Experiment: Tomato Soup

Tis the season of fresh homegrown tomatoes!

Two weekends ago, after a very enjoyable albeit hot and dry camping trip with some friends at Pinnacles national park, we stopped by my parents’ house and were gifted a large bag of fresh tomatoes to bring back to Oakland. Yesterday, another bag of juicy tomatoes was obtained from a friend at work as well.

A quintessential garden fruit that is high in the nutrient lycopene, tomatoes of all varieties are relatively easy to grow and usually produce a considerably large harvest in the summer. After enjoying a few with salads and poppyseed dressing, we decided to experiment with some fresh tomato soup!

Doing some research while Jonny drove us to the grocery store after work to pick up any missing ingredients, I learned that most “classic” tomato soups are made with canned rather than fresh tomatoes and often call for up to a cup of heavy cream! The few fresh tomato soup recipes I did find had been ravaged by reader reviews with suggestions for improvement (this is the perfect circumstance for experimentation). I ended up deciding to roughly follow the dependable allrecipes.com version of Garden Fresh Tomato Soup.

A fairly simple and quick recipe, I sauteed minced garlic and diced onion for a few minutes before adding my fresh chopped tomatoes (skins and all) and chicken stock. I tossed in 2 fresh bay leaves and 2 springs fresh thyme from Jonny’s roommates supply and boiled the mixture for about 20 minutes.

As I do not yet have an immersion blender (it’s on my list…), I let the soup cool for a few minutes and then proceeded to carefully purée the soup small batches in my traditional blender. I removed the plastic center of the cap and covered the opening with a paper towel to let steam escape and prevent a potentially disastrous explosion of tomato bits.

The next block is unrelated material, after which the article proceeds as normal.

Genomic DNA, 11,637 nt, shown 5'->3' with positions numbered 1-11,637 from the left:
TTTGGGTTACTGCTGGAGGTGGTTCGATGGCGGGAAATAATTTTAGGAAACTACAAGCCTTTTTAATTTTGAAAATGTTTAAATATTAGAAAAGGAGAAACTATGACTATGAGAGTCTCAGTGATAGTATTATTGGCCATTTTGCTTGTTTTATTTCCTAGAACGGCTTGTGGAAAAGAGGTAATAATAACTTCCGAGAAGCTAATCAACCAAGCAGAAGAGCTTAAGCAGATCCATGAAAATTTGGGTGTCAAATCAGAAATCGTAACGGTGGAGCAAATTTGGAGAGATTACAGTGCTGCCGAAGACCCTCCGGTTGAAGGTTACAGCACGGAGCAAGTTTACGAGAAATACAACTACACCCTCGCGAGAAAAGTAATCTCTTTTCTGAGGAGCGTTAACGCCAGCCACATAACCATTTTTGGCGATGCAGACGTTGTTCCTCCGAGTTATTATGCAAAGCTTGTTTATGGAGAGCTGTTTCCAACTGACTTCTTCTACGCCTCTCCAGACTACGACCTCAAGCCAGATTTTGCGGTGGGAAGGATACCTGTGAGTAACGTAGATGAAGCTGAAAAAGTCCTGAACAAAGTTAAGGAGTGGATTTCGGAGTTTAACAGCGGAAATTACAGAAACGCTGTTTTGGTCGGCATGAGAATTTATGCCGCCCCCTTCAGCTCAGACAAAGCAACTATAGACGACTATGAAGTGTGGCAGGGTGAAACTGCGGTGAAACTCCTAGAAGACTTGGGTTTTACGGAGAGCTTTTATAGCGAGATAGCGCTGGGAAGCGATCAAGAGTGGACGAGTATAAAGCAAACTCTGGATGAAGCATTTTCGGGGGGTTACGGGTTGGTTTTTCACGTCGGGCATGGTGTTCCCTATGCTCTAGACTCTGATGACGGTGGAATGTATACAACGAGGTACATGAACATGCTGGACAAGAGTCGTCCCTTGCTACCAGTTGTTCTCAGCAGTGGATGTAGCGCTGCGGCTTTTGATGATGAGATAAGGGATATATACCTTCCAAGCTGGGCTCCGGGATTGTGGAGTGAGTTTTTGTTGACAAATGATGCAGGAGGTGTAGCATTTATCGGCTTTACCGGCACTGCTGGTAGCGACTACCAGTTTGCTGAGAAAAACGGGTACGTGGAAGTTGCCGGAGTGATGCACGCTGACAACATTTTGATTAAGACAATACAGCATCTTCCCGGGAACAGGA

In the now empty pot, I combined the 2 tablespoons of butter and flour to make a roux. It took about 5 minutes if continuous stirring before the roux was dark brown and aromatic. The tomato purée was added back into the pot of roux and generously seasoned with salt, pepper, and dried oregano. Since we wanted a creamier consistency for the soup, I also stirred in two big spoonfuls of plain Greek yogurt.

Although not quite the same as the creamy canned version or the Sweet Tomatoes version of tomatoe soup, our tomato soup had a pleasant chunky texture and fresh taste. Depending on your preferences, the tomatoes can be completely peeled before simmering and that would definitely change the texture. In my case, I was too lazy for that extra step and instead plucked out the larger tomato skin pieces as I stirred.

IMG_0443
Tomato Soup with a dollop of plain greek yogurt

Courtesy of a pharmaceutical rep that visited the dermatology office Jonny and I work for, we had a few slices of multigrain bread from Boudin and some deli meat. We quickly assembled two grilled cheese sandwiches* with pepper jack cheese to complement our soup for a delicious meal!

*The secret to the browned and crispy bread is spreading some fat (butter or mayonnaise) on the outsides of the sandwich bread before grilling. Make sure to check for doneness often so the bread does not burn!

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